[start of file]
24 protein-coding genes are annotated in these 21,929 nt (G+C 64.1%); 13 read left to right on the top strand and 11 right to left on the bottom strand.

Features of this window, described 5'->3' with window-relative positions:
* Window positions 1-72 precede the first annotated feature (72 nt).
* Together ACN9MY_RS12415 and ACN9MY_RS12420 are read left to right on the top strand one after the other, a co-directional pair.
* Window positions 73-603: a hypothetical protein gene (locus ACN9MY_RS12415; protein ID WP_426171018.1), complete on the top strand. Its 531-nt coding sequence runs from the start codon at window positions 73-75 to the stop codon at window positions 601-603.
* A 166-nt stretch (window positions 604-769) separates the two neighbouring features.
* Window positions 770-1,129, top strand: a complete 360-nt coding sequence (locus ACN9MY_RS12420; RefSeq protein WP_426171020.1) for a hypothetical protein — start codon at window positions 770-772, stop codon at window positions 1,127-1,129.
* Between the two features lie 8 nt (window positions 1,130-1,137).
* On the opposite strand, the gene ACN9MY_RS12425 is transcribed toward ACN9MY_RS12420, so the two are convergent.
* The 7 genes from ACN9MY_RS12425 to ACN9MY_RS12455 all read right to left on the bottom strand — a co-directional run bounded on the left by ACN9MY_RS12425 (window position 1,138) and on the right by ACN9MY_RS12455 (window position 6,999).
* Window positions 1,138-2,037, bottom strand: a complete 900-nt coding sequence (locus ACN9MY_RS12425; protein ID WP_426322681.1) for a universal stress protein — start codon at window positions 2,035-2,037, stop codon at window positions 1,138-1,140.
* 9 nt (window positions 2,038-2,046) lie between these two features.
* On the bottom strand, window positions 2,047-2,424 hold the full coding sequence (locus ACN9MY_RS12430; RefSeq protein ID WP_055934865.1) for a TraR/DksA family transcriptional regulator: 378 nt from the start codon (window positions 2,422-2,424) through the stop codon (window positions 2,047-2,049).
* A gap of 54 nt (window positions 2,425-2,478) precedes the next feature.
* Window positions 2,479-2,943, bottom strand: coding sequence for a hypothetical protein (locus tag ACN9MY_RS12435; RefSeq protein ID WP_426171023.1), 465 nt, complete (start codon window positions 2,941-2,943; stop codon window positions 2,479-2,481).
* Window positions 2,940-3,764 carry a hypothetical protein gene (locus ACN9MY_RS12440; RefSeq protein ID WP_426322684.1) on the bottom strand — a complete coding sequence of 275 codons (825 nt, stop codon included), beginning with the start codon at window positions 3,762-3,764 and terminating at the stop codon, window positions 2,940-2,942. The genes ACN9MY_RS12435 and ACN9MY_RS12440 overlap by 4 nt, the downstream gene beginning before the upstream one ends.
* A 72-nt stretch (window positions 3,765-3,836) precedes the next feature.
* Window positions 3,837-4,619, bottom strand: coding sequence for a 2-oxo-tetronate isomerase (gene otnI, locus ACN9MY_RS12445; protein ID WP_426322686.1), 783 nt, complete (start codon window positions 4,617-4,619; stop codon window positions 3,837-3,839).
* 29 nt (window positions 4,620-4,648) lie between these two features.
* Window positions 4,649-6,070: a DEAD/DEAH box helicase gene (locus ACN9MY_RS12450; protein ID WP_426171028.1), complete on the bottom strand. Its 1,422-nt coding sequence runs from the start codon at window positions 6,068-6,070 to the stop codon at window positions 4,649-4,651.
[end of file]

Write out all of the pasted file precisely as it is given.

24 protein-coding genes are annotated in these 21,929 nt (G+C 64.1%); 13 read left to right on the top strand and 11 right to left on the bottom strand.

Features of this window, described 5'->3' with window-relative positions:
* Window positions 1-72 precede the first annotated feature (72 nt).
* Together ACN9MY_RS12415 and ACN9MY_RS12420 are read left to right on the top strand one after the other, a co-directional pair.
* Window positions 73-603: a hypothetical protein gene (locus ACN9MY_RS12415; protein ID WP_426171018.1), complete on the top strand. Its 531-nt coding sequence runs from the start codon at window positions 73-75 to the stop codon at window positions 601-603.
* A 166-nt stretch (window positions 604-769) separates the two neighbouring features.
* Window positions 770-1,129, top strand: a complete 360-nt coding sequence (locus ACN9MY_RS12420; RefSeq protein WP_426171020.1) for a hypothetical protein — start codon at window positions 770-772, stop codon at window positions 1,127-1,129.
* Between the two features lie 8 nt (window positions 1,130-1,137).
* On the opposite strand, the gene ACN9MY_RS12425 is transcribed toward ACN9MY_RS12420, so the two are convergent.
* The 7 genes from ACN9MY_RS12425 to ACN9MY_RS12455 all read right to left on the bottom strand — a co-directional run bounded on the left by ACN9MY_RS12425 (window position 1,138) and on the right by ACN9MY_RS12455 (window position 6,999).
* Window positions 1,138-2,037, bottom strand: a complete 900-nt coding sequence (locus ACN9MY_RS12425; protein ID WP_426322681.1) for a universal stress protein — start codon at window positions 2,035-2,037, stop codon at window positions 1,138-1,140.
* 9 nt (window positions 2,038-2,046) lie between these two features.
* On the bottom strand, window positions 2,047-2,424 hold the full coding sequence (locus ACN9MY_RS12430; RefSeq protein ID WP_055934865.1) for a TraR/DksA family transcriptional regulator: 378 nt from the start codon (window positions 2,422-2,424) through the stop codon (window positions 2,047-2,049).
* A gap of 54 nt (window positions 2,425-2,478) precedes the next feature.
* Window positions 2,479-2,943, bottom strand: coding sequence for a hypothetical protein (locus tag ACN9MY_RS12435; RefSeq protein ID WP_426171023.1), 465 nt, complete (start codon window positions 2,941-2,943; stop codon window positions 2,479-2,481).
* Window positions 2,940-3,764 carry a hypothetical protein gene (locus ACN9MY_RS12440; RefSeq protein ID WP_426322684.1) on the bottom strand — a complete coding sequence of 275 codons (825 nt, stop codon included), beginning with the start codon at window positions 3,762-3,764 and terminating at the stop codon, window positions 2,940-2,942. The genes ACN9MY_RS12435 and ACN9MY_RS12440 overlap by 4 nt, the downstream gene beginning before the upstream one ends.
* A 72-nt stretch (window positions 3,765-3,836) precedes the next feature.
* Window positions 3,837-4,619, bottom strand: coding sequence for a 2-oxo-tetronate isomerase (gene otnI, locus ACN9MY_RS12445; protein ID WP_426322686.1), 783 nt, complete (start codon window positions 4,617-4,619; stop codon window positions 3,837-3,839).
* 29 nt (window positions 4,620-4,648) lie between these two features.
* Window positions 4,649-6,070: a DEAD/DEAH box helicase gene (locus ACN9MY_RS12450; protein ID WP_426171028.1), complete on the bottom strand. Its 1,422-nt coding sequence runs from the start codon at window positions 6,068-6,070 to the stop codon at window positions 4,649-4,651.